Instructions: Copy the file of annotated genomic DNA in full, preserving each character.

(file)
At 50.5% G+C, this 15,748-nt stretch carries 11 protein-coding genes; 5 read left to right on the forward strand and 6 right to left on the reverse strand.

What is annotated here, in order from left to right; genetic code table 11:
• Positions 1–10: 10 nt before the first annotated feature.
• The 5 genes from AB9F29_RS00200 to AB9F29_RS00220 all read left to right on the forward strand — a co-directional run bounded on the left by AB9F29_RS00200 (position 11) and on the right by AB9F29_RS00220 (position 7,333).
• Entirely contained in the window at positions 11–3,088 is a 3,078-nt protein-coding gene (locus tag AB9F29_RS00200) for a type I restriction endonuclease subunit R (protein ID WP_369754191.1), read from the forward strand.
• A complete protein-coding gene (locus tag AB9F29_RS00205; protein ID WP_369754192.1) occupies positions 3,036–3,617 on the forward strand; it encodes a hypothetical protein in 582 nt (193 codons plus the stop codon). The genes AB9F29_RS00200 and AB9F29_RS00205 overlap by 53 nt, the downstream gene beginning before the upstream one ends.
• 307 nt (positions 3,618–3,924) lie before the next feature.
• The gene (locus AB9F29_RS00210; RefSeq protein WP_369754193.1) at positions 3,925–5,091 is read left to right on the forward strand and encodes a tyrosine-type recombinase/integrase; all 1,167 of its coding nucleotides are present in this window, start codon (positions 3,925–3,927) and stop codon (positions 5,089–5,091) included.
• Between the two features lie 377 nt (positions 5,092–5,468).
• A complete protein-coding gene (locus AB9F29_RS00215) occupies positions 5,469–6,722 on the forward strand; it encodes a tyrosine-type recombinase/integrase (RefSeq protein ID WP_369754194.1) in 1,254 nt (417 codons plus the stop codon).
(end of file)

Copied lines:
At 50.5% G+C, this 15,748-nt stretch carries 11 protein-coding genes; 5 read left to right on the forward strand and 6 right to left on the reverse strand.

What is annotated here, in order from left to right; genetic code table 11:
• Positions 1–10: 10 nt before the first annotated feature.
• The 5 genes from AB9F29_RS00200 to AB9F29_RS00220 all read left to right on the forward strand — a co-directional run bounded on the left by AB9F29_RS00200 (position 11) and on the right by AB9F29_RS00220 (position 7,333).
• Entirely contained in the window at positions 11–3,088 is a 3,078-nt protein-coding gene (locus tag AB9F29_RS00200) for a type I restriction endonuclease subunit R (protein ID WP_369754191.1), read from the forward strand.
• A complete protein-coding gene (locus tag AB9F29_RS00205; protein ID WP_369754192.1) occupies positions 3,036–3,617 on the forward strand; it encodes a hypothetical protein in 582 nt (193 codons plus the stop codon). The genes AB9F29_RS00200 and AB9F29_RS00205 overlap by 53 nt, the downstream gene beginning before the upstream one ends.
• 307 nt (positions 3,618–3,924) lie before the next feature.
• The gene (locus AB9F29_RS00210; RefSeq protein WP_369754193.1) at positions 3,925–5,091 is read left to right on the forward strand and encodes a tyrosine-type recombinase/integrase; all 1,167 of its coding nucleotides are present in this window, start codon (positions 3,925–3,927) and stop codon (positions 5,089–5,091) included.
• Between the two features lie 377 nt (positions 5,092–5,468).
• A complete protein-coding gene (locus AB9F29_RS00215) occupies positions 5,469–6,722 on the forward strand; it encodes a tyrosine-type recombinase/integrase (RefSeq protein ID WP_369754194.1) in 1,254 nt (417 codons plus the stop codon).